Prevention Science, Vol. 7, No. 2, June 2006 (
Mediators of the Stress–Substance–Use Relationship
in Urban Male Adolescents
Diana H. Fishbein,
Mallie J. Paschall,
and Nicholas Ialongo
Published online: 3 May 2006
Exposure to chronic or severe acute stressors throughout the lifespan has been linked with
numerous negative behavioral, emotional, cognitive, and physical consequences. Adoles-
cence is considered to be a particularly vulnerable period given that the brain is experiencing
dramatic developmental change during this time. The present study examined a sample of
adolescents (N = 125) considered to be at high risk for stress exposures and drug use by virtue
of their environment and low income levels to identify possible neurocognitive (i.e., impulsiv-
ity, delay of gratiﬁcation, emotional perception, and risky decision-making) and social compe-
tency mechanisms that may mediate this relationship. Using Mplus, a mediational model was
tested using full information maximum likelihood estimates. Risky decision-making and poor
social competency skills were related to previous stressful experiences; however, only social
competencies mediated the effect of stressors on reports of past year marijuana, alcohol, and
polydrug use. As such, stress appears to exert its negative impact through alterations in abil-
ities to generate and execute prosocial decisions and behaviors. Interventions that directly
address the effects of stress on social competencies may be especially important for children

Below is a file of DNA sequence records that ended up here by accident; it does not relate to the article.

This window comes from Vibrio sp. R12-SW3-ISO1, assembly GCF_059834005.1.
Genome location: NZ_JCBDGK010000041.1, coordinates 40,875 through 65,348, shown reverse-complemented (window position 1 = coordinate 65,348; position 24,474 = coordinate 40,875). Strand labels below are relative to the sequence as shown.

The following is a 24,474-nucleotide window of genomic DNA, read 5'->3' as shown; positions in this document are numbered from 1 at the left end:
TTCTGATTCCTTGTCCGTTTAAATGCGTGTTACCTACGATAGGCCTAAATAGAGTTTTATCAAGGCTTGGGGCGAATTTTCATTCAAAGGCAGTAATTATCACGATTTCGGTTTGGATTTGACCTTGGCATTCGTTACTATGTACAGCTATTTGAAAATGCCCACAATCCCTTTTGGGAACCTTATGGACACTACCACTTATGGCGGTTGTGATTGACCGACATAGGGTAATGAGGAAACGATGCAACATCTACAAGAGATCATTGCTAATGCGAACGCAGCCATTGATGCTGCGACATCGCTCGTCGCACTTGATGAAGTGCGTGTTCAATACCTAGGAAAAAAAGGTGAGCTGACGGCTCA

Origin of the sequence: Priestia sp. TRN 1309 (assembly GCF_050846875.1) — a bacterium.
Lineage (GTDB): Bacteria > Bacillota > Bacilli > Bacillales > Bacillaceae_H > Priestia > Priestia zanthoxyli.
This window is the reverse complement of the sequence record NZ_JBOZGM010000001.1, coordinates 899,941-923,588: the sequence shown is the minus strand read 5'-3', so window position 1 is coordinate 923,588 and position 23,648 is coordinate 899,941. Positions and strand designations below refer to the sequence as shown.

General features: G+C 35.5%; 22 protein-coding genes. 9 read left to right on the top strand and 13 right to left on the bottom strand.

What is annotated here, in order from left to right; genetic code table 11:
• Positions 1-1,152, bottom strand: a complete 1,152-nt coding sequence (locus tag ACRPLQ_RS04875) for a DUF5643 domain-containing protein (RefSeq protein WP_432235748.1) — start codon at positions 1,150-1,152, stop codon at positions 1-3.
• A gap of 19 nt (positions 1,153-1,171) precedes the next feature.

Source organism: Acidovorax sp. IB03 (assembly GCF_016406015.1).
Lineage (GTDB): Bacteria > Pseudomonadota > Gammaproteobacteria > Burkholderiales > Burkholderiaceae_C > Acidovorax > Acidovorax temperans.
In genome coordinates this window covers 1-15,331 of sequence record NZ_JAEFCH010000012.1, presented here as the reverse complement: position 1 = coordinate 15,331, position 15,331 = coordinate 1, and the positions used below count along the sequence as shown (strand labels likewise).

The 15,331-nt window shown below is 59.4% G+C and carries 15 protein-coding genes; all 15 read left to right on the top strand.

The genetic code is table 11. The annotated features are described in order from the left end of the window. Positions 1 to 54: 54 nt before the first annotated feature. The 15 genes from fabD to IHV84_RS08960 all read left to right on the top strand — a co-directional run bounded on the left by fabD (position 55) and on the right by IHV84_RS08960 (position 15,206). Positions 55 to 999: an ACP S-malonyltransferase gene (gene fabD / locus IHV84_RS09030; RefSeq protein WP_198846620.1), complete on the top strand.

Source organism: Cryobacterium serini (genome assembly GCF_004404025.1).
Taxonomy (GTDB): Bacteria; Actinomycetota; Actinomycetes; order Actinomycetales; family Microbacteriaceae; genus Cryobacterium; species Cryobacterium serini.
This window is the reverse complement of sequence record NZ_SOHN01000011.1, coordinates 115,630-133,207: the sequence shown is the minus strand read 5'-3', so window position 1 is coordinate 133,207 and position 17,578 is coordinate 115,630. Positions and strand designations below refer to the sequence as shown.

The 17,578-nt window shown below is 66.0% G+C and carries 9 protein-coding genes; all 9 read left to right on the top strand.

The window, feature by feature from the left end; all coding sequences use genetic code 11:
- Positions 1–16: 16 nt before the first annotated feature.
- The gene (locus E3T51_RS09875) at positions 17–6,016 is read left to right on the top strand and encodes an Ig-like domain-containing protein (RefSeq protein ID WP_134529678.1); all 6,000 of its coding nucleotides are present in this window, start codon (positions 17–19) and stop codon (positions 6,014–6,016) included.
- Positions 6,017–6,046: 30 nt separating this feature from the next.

who have experienced adversity including those exposed to parental divorce, parental psy-
chopathology, neglect or abuse, parental death, and poverty.
KEY WORDS: stress; substance use; executive cognitive function; social competency; adolescence.
Exposure to signiﬁcant stressors during child-
hood and adolescence has been linked to a number of
negative behavioral outcomes (Compas et al., 2001).
Stressors refer to environmental circumstances or
Behavioral Health Research Division, RTI International,
Behavioral Health Research Division, RTI International, Re-
search Triangle Park, North Carolina.
Prevention Research Center, Paciﬁc Institute for Research and
Evaluation, Berkeley, California.
BioAssessments, LLC, Elkton, Maryland.
Technology Assisted Learning Division, RTI International,
Research Triangle Park, North Carolina.
Bloomberg School of Public Health, Johns Hopkins University,
Correspondence should be directed to Diana H. Fishbein
, RTI International, 6801 Eastern Avenue, Suite 203 Baltimore,
Maryland 21224; e-mail: dﬁshbein@rti.org.
conditions that threaten, harm, challenge, or exceed
the psychological or biological capacities of an indi-
vidual to cope, thereby inducing stress (Cohen et al.,
1996). Severe or chronic stressors appear to increase
propensity for psychopathology, including the initi-
ation and progression of substance abuse (Fishbein,
2000a; Newcomb & Bentler, 1988; Wills et al., 1996).
Negative life events have been associated with the
quantity and frequency of alcohol use, alcohol-
related problems, and heavy drinking, while cumu-
lative family stress has been associated with high
alcohol abuse scores (Barrera et al., 1993; Johnson
& Pandina, 1993; Windle, 1992). Moreover, negative
life events predict escalation of tobacco and mari-
juana use (Hoffman et al., 2000; Wills et al., 2002).
Stress may exert its impact directly on
substance-use behaviors or indirectly through
altering the cognitive, affective, and social com-
petency processes that underlie behavior (Sinha,
2006 Society for Prevention Research